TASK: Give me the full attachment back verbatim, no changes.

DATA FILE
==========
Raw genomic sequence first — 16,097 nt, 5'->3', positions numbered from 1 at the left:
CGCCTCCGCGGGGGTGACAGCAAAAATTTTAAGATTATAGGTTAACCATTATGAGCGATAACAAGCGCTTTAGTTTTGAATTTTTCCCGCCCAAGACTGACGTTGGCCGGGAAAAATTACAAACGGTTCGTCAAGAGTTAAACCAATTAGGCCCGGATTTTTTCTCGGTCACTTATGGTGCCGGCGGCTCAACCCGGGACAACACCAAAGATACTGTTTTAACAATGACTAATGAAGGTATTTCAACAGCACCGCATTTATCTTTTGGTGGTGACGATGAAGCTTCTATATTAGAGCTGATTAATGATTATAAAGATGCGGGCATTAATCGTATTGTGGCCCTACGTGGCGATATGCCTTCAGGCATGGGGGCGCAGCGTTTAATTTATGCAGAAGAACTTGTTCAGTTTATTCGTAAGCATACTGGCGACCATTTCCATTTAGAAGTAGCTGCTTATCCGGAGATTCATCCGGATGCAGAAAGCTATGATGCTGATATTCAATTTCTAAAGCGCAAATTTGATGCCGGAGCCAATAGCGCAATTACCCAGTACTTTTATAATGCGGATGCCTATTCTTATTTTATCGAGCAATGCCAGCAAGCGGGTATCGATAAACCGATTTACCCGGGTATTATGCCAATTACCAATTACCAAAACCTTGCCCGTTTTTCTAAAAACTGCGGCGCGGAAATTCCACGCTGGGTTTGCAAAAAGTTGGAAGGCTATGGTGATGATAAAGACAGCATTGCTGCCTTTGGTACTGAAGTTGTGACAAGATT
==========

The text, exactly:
Raw genomic sequence first — 16,097 nt, 5'->3', positions numbered from 1 at the left:
CGCCTCCGCGGGGGTGACAGCAAAAATTTTAAGATTATAGGTTAACCATTATGAGCGATAACAAGCGCTTTAGTTTTGAATTTTTCCCGCCCAAGACTGACGTTGGCCGGGAAAAATTACAAACGGTTCGTCAAGAGTTAAACCAATTAGGCCCGGATTTTTTCTCGGTCACTTATGGTGCCGGCGGCTCAACCCGGGACAACACCAAAGATACTGTTTTAACAATGACTAATGAAGGTATTTCAACAGCACCGCATTTATCTTTTGGTGGTGACGATGAAGCTTCTATATTAGAGCTGATTAATGATTATAAAGATGCGGGCATTAATCGTATTGTGGCCCTACGTGGCGATATGCCTTCAGGCATGGGGGCGCAGCGTTTAATTTATGCAGAAGAACTTGTTCAGTTTATTCGTAAGCATACTGGCGACCATTTCCATTTAGAAGTAGCTGCTTATCCGGAGATTCATCCGGATGCAGAAAGCTATGATGCTGATATTCAATTTCTAAAGCGCAAATTTGATGCCGGAGCCAATAGCGCAATTACCCAGTACTTTTATAATGCGGATGCCTATTCTTATTTTATCGAGCAATGCCAGCAAGCGGGTATCGATAAACCGATTTACCCGGGTATTATGCCAATTACCAATTACCAAAACCTTGCCCGTTTTTCTAAAAACTGCGGCGCGGAAATTCCACGCTGGGTTTGCAAAAAGTTGGAAGGCTATGGTGATGATAAAGACAGCATTGCTGCCTTTGGTACTGAAGTTGTGACAAGATT